A Bobcat legacy: family tree has deep roots in Athens
Tuesday, May 29 2018 10:00am
Alumna Holly Seckinger '02 continues family tradition in the College of Business
Holly Seckinger BBA ’02 is a fourth generation Bobcat. She bleeds green and white. At five years old, she cheered at University basketball games wearing an OHIO cheerleader outfit. Let’s just say she knows firsthand the power of the Bobcat network, and how Athens will always feel like home.
When Holly’s great grandmother, Maxine Sands Heiser, earned her degree in education at OHIO in 1928, only ten percent of American women attended college. Joining the growing ranks of working women, Maxine went on to a long career as a teacher. Holly’s great, great aunt, Teresa Heiser, graduated in 1936, and served as a valued staff member of the College of Business for more than forty years. In 1962, Holly’s grandfather, Hoy J. Seckinger graduated from OHIO thanks to the GI Bill. He earned a bachelor’s and a master’s in education, and rose through the ranks as a teacher, principal and superintendent. It was the early1970s when Holly’s parents, Hoy and Sue, met at OHIO. After they graduated, they were married on the College Green in 1977.
“I will always credit my dad for how I ended up at OHIO,” says Holly. “He asked me multiple times if I wanted to look at other schools, but I never wanted to. This was always what I knew I wanted to do. And I absolutely never regretted my decision.”
Today, Holly is associate director of alumni engagement at the College of Business, following in her great aunt’s footsteps. When she came back to the University after 13 years in retail banking, it felt like a long-overdue homecoming.
“The day my parents first dropped me off in Athens, I specifically remember being surprised that I wasn’t sad,” Holly says. “My parents were crying and I was so confused. I grew up coming here. I grew up hearing my parents say it was the best four years of their lives. OU just felt like home. I can say that with one hundred percent certainty.”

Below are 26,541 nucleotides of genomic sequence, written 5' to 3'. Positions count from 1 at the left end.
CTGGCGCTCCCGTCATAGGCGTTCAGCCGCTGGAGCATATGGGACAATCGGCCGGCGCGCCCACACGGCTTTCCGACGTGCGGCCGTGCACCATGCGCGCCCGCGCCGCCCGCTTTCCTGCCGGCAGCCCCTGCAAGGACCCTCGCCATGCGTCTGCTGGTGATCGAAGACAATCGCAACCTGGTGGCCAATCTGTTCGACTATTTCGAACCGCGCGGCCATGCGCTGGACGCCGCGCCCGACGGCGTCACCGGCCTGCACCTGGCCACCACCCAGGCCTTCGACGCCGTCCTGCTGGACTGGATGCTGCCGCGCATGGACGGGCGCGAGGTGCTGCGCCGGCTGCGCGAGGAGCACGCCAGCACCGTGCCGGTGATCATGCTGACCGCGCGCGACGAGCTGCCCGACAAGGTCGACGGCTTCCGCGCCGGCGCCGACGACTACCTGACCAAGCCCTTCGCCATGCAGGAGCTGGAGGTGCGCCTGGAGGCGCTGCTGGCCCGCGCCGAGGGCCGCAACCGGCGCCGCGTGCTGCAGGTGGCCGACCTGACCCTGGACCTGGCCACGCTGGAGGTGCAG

Most alumni, whether they come from a long line of Bobcats or not, feel a special connection to OHIO that lasts a lifetime. One aspect of Holly’s job now is connecting students to careers. She does this, in part, by reaching out to the University’s extensive alumni network asking grads to meet with students, helping them secure internships and jobs. “Very rarely do I get a no,” Holly says. “Fellow Bobcats always bend over backwards to help our students.”
Holly’s father, Hoy Jon Seckinger ‘76, is back on campus every chance he can get, for athletic games and alumni events. “I literally choke up every time I drive into Athens,” he says. “It’s the hills, the village, the steeples, and the river running though the gorgeous green campus. The foundation of who I am and what I have done was molded over my time at Ohio University.”
Hoy is the global strategic account manager for Regal Beloit America, Inc., in Marysville. His company has partnered with the College of Business for decades, sending speakers to marketing classes and hiring interns. He’s been particularly impressed with the Ralph and Luci Schey Sales Centre, “arguably one of the best sales programs in the country.” Looking back, Hoy credits the College of Business career services for launching his own success. “My career started on campus,” he recalls. “I was recruited at OU—without the college’s support, I wouldn’t have this job.”
Both Hoy and Holly appreciate the Bobcat alumni network, the welcoming campus, and the excellent education they received at OHIO. But what they love most is something less tangible—a feeling only Bobcats understand.
“The minute you find out someone went to OU,” says Holly, “it’s like an instant connection. They really want to know more about you—and it’s more than just sports—it’s just something only Bobcats get.
“It’s the feeling of togetherness,” Hoy adds. “It’s the feeling that once you’re a Bobcat you’re always a Bobcat. It’s an old saying, but it’s true. OHIO is a place to belong to and come back to. In my opinion, there’s no place better in the world than Athens, Ohio.”